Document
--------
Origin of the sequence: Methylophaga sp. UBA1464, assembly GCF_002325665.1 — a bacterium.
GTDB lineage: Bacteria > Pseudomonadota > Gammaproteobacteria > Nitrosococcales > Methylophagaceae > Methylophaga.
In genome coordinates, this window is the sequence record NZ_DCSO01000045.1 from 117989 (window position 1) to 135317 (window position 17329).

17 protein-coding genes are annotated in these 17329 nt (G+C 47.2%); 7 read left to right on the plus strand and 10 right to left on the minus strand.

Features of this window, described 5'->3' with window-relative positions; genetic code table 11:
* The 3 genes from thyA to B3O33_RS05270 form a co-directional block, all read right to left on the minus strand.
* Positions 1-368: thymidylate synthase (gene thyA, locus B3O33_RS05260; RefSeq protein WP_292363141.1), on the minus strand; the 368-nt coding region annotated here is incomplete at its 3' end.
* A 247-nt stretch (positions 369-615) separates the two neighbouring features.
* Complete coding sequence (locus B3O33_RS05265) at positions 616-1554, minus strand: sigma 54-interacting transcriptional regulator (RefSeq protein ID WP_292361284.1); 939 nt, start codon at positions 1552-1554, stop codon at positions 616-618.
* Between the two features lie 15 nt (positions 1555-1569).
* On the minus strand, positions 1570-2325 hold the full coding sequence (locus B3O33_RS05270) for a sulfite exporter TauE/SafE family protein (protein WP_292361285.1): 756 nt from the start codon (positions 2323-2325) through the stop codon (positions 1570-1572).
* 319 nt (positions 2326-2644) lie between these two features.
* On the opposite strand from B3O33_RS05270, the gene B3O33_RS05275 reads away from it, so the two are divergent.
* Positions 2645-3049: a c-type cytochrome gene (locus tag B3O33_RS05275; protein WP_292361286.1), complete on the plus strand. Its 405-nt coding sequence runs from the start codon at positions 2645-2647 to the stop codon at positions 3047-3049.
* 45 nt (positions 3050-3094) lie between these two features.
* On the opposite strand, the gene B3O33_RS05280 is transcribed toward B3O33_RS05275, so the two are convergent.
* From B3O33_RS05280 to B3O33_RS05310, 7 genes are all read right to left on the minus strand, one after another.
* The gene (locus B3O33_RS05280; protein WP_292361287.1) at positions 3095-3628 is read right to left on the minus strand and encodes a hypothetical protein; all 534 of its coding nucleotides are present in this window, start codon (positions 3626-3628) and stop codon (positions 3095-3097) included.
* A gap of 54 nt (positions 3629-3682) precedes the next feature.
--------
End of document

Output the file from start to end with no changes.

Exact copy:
Origin of the sequence: Methylophaga sp. UBA1464, assembly GCF_002325665.1 — a bacterium.
GTDB lineage: Bacteria > Pseudomonadota > Gammaproteobacteria > Nitrosococcales > Methylophagaceae > Methylophaga.
In genome coordinates, this window is the sequence record NZ_DCSO01000045.1 from 117989 (window position 1) to 135317 (window position 17329).

17 protein-coding genes are annotated in these 17329 nt (G+C 47.2%); 7 read left to right on the plus strand and 10 right to left on the minus strand.

Features of this window, described 5'->3' with window-relative positions; genetic code table 11:
* The 3 genes from thyA to B3O33_RS05270 form a co-directional block, all read right to left on the minus strand.
* Positions 1-368: thymidylate synthase (gene thyA, locus B3O33_RS05260; RefSeq protein WP_292363141.1), on the minus strand; the 368-nt coding region annotated here is incomplete at its 3' end.
* A 247-nt stretch (positions 369-615) separates the two neighbouring features.
* Complete coding sequence (locus B3O33_RS05265) at positions 616-1554, minus strand: sigma 54-interacting transcriptional regulator (RefSeq protein ID WP_292361284.1); 939 nt, start codon at positions 1552-1554, stop codon at positions 616-618.
* Between the two features lie 15 nt (positions 1555-1569).
* On the minus strand, positions 1570-2325 hold the full coding sequence (locus B3O33_RS05270) for a sulfite exporter TauE/SafE family protein (protein WP_292361285.1): 756 nt from the start codon (positions 2323-2325) through the stop codon (positions 1570-1572).
* 319 nt (positions 2326-2644) lie between these two features.
* On the opposite strand from B3O33_RS05270, the gene B3O33_RS05275 reads away from it, so the two are divergent.
* Positions 2645-3049: a c-type cytochrome gene (locus tag B3O33_RS05275; protein WP_292361286.1), complete on the plus strand. Its 405-nt coding sequence runs from the start codon at positions 2645-2647 to the stop codon at positions 3047-3049.
* 45 nt (positions 3050-3094) lie between these two features.
* On the opposite strand, the gene B3O33_RS05280 is transcribed toward B3O33_RS05275, so the two are convergent.
* From B3O33_RS05280 to B3O33_RS05310, 7 genes are all read right to left on the minus strand, one after another.
* The gene (locus B3O33_RS05280; protein WP_292361287.1) at positions 3095-3628 is read right to left on the minus strand and encodes a hypothetical protein; all 534 of its coding nucleotides are present in this window, start codon (positions 3626-3628) and stop codon (positions 3095-3097) included.
* A gap of 54 nt (positions 3629-3682) precedes the next feature.